Edgar Miller’s Buildings: Where Were They, and Why Are They Remarkable?

Glasner_Studio_Third_Floor_Living_Room Glasner Studio Third Floor Living Room with Stained Glass Bay Windows and Tavern Club's Rape of Peace

Throughout the first half of the 20th century, Edgar Miller was invited to work on a wide range of projects, mainly in Chicago, but also around the United States, from Washington, DC, to Los Angeles, to New York City. Miller, like many artists of his day, embellished countless buildings with decorative art that brought humanism and naturalism to the walls of the giant skyscraper canyons that were proliferating during that period. Beyond the countless pieces he produced within America’s urban centers, Miller was able to stretch his legs by producing large-scale, commissioned pieces for schools, religious institutions, and private businesses. Much of his work can still be found in Chicago buildings, such as his stained glass at the Hotel Intercontinental on Michigan Avenue; his etched linoleum murals of the Great Chicago Fire at the Standard Club in the South Loop; and cut lead and glass work at 182 W. Lake St.

Miller’s creative genius culminated in a series of architectural projects known as the “handmade homes” which he led to completion on Chicago’s near north side neighborhood of Old Town. In Old Town, Miller helmed a collaborative effort to design and construct four artistic studio buildings throughout the 1920s and 1930s. Miller worked closely on the projects of the artist studios with his partner artist and developer, Sol Kogen. Kogen brought the idea of a rehab aesthetic back from spending a year in Parisian artist enclaves in 1925. With Miller’s raw skill and talent coupled with Kogen’s support and financial backing, the duo eventually built and rehabilitated over two dozen individual apartments across multiple complexes over a decade or more (1927 – c. 1940).

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Kogen-Miller Studios, Studio #5, Hand-Carved Door
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Kogen-Miller Studios Street Entrance, Hand-Carved Door
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Kogen-Miller Studios Courtyard

This endeavor reached its apex in 1928 with the commission of a Miller-designed home for the patron and industrial magnate Rudolph Glasner. This home was built as the coach house attached to the artist studio complex at 1734 N. Wells Street, now known as the Kogen-Miller Studios. Miller boldly articulated his personal aesthetic in almost every inch of the property. The studio embodied his imaginative architectural design, telling a complete story from the mosaic tiled floors to the wood-carved ceilings. The Glasner Studio, as well as the other studio complexes that Miller worked on, benefited from Miller’s ingenuity and resourcefulness. He often used reclaimed material from other construction jobs and local glass and metal warehouses, transforming bits and pieces of scrap into vibrant, kaleidoscopic living edifices. Miller’s touch can be seen in all of the buildings’ rich details; from the minute etchings scratched onto the surface of the stained glass and metalwork, to the intricate carvings that give the wood supports a semblance of woven tapestry. The handmade homes revel in a truly organic and lush feel that is expressed in every impeccable stroke of the artist’s hand.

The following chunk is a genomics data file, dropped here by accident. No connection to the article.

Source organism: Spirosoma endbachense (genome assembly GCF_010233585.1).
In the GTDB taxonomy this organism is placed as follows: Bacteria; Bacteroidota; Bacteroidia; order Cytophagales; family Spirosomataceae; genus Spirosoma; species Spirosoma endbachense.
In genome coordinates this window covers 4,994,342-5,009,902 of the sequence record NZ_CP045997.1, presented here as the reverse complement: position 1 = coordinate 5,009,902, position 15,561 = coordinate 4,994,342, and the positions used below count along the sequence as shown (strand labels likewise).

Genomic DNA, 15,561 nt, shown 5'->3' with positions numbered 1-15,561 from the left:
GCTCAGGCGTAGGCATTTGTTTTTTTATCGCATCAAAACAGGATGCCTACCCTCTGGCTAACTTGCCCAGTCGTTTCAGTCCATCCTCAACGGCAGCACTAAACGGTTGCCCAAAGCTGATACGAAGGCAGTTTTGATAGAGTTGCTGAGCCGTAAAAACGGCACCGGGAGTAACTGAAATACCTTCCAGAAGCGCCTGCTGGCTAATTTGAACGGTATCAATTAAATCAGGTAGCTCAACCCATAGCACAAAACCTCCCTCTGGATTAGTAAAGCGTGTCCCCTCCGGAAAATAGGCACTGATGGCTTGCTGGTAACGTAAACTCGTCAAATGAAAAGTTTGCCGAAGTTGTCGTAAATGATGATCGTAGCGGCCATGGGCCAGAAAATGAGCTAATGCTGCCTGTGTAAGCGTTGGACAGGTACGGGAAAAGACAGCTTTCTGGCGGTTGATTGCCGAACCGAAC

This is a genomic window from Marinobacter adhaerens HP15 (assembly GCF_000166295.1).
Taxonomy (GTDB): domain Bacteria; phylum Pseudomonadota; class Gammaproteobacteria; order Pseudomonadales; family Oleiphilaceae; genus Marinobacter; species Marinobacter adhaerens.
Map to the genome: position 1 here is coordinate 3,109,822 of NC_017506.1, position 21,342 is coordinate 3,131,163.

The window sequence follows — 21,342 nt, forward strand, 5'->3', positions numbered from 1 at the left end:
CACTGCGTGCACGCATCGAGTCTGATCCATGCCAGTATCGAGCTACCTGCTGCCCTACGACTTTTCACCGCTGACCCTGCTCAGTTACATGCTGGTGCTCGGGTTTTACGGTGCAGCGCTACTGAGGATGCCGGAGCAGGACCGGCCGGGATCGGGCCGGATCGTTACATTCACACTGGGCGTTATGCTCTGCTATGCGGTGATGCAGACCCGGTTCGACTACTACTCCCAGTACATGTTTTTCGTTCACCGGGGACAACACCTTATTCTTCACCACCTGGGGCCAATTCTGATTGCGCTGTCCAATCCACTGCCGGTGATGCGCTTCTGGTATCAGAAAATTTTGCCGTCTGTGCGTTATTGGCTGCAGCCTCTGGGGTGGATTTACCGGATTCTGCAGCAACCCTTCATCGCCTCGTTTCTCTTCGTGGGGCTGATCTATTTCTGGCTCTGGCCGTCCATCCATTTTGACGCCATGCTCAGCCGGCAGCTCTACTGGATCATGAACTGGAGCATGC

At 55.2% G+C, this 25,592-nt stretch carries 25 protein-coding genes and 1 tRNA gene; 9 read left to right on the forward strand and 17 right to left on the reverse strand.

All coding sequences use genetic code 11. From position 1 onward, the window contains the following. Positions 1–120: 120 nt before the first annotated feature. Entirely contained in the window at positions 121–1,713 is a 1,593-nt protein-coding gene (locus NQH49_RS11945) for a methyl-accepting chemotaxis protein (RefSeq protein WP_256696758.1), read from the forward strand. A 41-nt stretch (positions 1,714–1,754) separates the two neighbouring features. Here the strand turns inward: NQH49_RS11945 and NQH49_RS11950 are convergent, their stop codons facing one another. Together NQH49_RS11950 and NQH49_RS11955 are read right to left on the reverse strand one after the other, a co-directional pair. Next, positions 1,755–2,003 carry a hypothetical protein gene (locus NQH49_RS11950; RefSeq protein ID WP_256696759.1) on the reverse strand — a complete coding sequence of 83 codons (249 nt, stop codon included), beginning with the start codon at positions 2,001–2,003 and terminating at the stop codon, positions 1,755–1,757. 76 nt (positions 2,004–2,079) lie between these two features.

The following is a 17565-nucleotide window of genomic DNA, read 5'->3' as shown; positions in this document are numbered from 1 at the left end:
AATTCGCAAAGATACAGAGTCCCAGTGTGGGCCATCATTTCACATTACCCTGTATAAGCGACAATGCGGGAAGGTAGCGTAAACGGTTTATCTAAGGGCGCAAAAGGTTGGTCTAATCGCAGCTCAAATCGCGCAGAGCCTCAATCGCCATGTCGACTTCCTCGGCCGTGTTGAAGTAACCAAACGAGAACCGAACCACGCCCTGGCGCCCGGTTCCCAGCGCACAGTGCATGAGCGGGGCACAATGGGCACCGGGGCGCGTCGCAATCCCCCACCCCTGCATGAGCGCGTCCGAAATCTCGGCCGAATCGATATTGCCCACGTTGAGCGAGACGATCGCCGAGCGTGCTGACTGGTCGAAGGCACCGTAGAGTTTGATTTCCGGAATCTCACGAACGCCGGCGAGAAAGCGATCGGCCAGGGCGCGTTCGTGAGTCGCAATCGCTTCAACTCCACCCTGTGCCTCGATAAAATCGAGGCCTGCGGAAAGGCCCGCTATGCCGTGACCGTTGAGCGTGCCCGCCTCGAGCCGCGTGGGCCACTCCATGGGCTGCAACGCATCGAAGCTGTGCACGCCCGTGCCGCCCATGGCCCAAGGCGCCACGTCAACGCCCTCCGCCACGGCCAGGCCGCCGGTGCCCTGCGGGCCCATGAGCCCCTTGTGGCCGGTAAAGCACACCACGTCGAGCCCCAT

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Glasner Studio, Third Floor Stained Glass Bay Windows with Lead Imprints
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Glasner Studio Gardens of Paradise Stained Glass Windows

Over the years, Miller continued to work within the Old Town neighborhood, fabricating a whole series of artist studios, each with his signature, painstakingly handcrafted elements and flourishes. These studios were maintained within their surrounding residential apartment complexes and became the home to a burgeoning artist community that was essential to transforming the historic neighborhood into the humming cultural center it still is today.

Editor’s note: This is the second in a 3-part series on the American architect and artist Edgar Miller. Check out Part 1 here.


Zac Bleicher founded Edgar Miller Legacy in 2014 with the mission to preserve the late 20th century artist Edgar Miller’s artistic and architectural works; to advance the historical research of the artist’s accomplishments; and to build programs for the public to access and learn from Miller’s inspirational aesthetic. Bleicher’s interest in Miller and his art began through his late uncle, Mark Mamolen, a preservationist who helped rehabilitate Miller’s architectural masterpieces in Chicago. As part of his role within Edgar Miller Legacy, Bleicher continues to manage the growing archive of Miller’s work and history and to find new ways to tell Miller’s story. Bleicher has a BA in American History, Art History, and Architecture from the University of Pennsylvania, and an MBA from the University of Illinois-Chicago.

Edgar Miller Legacy
Edgar Miller Legacy is a non-profit organization dedicated to the preservation of Miller’s art and the “handmade homes” he created in Chicago. We work to promote Miller as an overlooked artistic genius; to encourage study and research of his life and body of work; to act as a resource for educational institutions and organizations; and to provide inspirational experiences within Miller-designed spaces. Our programs, events, and tours allow visitors to experience Miller’s works as they were designed to be shown. Visit our site at edgarmiller.org to donate and help support our ongoing efforts and to view upcoming programs available to the public.

For more on Edgar Miller, check out the website.